Trouble. There are few things that can wear you down and wear you out as quickly as trouble. Every human being on the planet knows what it means to be in trouble, to experience trouble, and to feel the suffocating weight of trouble. Trouble is, after all, a part of the human condition. No one is exempt from facing troubles.
Jesus understood the dynamics of trouble. On one occasion, He urged Peter and the other disciples to stop being “troubled” (Jn. 14:1). Jesus used a word that described an ocean caught in the teeth of a storm. Storms have a way of tearing our confidence to shreds and leaving us fearfully clinging to any scrap of hope that can keep us afloat.
Speaking of storms, waves are often used in Scripture as a metaphor for trouble in our lives. In the forty-second Psalm, the writer expressed sadness as wave after wave swept over him. He felt as though one wave was calling and inviting another to beat him down. His troubles seemed relentless.
Ultimately, the psalmist understood that God is in control — that everything that troubled him would be kept under a divine check and achieve divine purposes. “You rule the raging of the sea,” the psalmist wrote, “when its waves rise, you still them” (Ps. 89:9). And indeed He does. In the words of a modern-day songwriter, sometimes He calms the storm and other times He calms our hearts.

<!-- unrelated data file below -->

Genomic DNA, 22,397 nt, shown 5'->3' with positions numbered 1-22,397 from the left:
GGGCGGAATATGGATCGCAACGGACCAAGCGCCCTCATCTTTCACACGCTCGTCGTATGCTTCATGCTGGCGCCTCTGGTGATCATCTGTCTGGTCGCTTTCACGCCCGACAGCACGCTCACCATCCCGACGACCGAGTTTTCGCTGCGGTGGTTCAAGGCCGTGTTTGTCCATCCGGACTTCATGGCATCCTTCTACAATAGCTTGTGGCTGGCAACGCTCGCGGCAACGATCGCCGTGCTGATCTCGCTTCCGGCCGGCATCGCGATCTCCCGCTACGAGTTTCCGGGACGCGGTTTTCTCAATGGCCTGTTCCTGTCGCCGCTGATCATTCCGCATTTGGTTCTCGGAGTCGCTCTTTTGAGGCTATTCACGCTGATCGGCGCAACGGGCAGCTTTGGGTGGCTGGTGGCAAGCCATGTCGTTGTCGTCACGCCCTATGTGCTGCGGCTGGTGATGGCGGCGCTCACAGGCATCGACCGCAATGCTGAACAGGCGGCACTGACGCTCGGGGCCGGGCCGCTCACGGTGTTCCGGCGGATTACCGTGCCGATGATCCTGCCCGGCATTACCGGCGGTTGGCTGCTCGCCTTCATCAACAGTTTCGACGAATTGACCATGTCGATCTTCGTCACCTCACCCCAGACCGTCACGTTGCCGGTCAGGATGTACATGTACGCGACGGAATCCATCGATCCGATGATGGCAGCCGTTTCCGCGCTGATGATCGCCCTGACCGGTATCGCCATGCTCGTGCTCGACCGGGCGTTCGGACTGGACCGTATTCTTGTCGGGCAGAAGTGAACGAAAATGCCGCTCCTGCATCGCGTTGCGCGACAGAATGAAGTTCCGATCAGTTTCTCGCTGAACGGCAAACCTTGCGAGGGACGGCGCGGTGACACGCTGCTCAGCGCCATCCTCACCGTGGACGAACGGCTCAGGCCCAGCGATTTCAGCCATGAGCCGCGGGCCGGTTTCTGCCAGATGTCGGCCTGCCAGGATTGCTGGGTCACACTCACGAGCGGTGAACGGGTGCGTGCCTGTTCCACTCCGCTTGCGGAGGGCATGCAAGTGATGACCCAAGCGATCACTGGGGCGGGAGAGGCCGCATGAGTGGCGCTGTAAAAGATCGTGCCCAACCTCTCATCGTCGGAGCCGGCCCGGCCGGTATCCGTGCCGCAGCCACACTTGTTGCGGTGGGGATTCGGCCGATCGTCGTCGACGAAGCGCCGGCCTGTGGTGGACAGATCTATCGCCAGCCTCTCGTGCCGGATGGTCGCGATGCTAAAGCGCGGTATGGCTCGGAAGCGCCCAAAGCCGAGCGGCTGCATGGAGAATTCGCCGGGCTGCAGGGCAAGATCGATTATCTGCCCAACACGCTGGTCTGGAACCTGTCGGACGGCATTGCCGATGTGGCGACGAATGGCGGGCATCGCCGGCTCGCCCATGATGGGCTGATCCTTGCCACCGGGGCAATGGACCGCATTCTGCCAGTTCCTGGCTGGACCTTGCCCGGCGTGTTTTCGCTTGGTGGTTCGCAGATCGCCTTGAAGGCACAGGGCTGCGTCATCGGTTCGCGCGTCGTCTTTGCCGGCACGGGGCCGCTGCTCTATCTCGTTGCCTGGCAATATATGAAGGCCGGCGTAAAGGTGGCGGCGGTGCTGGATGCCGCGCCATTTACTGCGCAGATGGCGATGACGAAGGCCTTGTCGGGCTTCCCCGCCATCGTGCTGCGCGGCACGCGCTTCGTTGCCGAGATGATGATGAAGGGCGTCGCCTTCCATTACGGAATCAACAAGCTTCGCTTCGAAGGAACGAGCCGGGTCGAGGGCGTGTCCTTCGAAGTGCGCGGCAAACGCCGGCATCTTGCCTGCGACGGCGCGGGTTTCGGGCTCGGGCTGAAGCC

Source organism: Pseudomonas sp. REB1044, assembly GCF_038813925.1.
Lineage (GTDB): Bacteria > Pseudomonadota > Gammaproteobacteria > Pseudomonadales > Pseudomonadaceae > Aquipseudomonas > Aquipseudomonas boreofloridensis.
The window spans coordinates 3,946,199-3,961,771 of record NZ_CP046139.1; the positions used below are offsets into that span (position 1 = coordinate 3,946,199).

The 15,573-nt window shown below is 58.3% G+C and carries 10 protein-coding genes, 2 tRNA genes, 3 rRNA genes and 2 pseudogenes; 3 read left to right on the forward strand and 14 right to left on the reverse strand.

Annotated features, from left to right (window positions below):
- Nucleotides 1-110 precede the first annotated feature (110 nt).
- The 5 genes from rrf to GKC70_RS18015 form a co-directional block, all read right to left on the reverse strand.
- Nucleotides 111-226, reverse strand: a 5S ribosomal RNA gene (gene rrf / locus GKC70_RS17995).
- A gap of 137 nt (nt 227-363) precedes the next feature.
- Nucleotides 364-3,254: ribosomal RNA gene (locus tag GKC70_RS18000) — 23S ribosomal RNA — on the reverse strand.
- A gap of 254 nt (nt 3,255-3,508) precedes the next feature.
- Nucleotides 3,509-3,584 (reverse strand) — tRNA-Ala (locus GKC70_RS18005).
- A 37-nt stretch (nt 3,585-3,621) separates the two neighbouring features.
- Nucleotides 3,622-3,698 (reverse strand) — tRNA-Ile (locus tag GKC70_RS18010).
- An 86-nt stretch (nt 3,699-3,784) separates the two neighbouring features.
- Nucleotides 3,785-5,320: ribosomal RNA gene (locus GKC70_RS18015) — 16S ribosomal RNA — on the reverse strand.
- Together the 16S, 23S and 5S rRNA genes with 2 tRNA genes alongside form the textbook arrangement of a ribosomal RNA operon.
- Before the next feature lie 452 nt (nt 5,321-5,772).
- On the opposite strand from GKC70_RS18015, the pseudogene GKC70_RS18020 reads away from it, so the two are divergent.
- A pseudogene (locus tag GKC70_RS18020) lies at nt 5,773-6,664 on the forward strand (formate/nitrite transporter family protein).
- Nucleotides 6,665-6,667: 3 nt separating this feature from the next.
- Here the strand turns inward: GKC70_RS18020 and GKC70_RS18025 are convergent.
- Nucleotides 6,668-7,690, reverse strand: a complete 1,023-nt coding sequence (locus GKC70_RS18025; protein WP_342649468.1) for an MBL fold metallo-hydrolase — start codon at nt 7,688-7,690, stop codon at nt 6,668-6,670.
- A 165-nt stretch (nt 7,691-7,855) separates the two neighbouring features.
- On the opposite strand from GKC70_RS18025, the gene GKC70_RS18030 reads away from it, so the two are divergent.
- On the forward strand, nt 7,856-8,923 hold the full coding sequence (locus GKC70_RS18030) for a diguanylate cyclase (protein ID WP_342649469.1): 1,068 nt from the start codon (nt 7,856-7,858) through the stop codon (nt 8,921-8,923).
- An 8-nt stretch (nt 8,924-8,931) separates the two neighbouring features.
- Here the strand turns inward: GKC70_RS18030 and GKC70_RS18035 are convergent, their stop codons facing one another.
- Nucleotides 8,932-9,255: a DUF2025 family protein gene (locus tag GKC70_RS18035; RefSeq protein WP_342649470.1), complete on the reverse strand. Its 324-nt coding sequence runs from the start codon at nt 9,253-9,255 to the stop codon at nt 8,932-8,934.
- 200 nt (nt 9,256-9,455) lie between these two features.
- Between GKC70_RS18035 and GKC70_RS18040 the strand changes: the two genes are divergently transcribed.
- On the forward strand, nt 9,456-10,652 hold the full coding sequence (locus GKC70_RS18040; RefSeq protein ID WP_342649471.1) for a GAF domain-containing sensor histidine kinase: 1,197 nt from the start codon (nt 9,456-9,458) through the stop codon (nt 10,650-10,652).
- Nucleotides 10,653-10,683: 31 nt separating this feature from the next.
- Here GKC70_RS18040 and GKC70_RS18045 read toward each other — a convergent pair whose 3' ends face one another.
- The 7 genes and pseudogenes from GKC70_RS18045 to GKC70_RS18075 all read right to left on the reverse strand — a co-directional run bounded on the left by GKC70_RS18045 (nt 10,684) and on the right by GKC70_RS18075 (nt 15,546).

I love the Psalms. There are times when the psalms speak to us. And then there are times when we are so troubled that the psalms speak for us — times when we are in such utter distress that we must borrow the language of the psalms to cry out to God. No matter what troubles you may be facing, you can find your voice in the psalms.
Over the years I have made it a practice to do a couple of things when I am caught in the teeth of a storm. First, I make it a point to read the psalms because, eventually, I find that the psalmist has already expressed exactly what I want to say to God. And it’s ok to use the language of the psalms to complain or to cry out to God in our seasons of trouble.
Second, I make it a point to find some modern-day psalms, essentially Scripture-based songs that express exactly what I am feeling and what I want to say to God. I do this not because I am without words but because I am comforted by the fact that somebody else understands my pain and has survived it. That in itself is good medicine.
So, trouble will come sooner or later. It may linger for a moment or stay for a season. When trouble comes and the sea around you becomes restless, turn to the One who can calm storms and hearts. Trust Him to keep you afloat and to see you through to safe harbor. Look to the Psalms for your bearings and trust the One who rules the raging of the sea.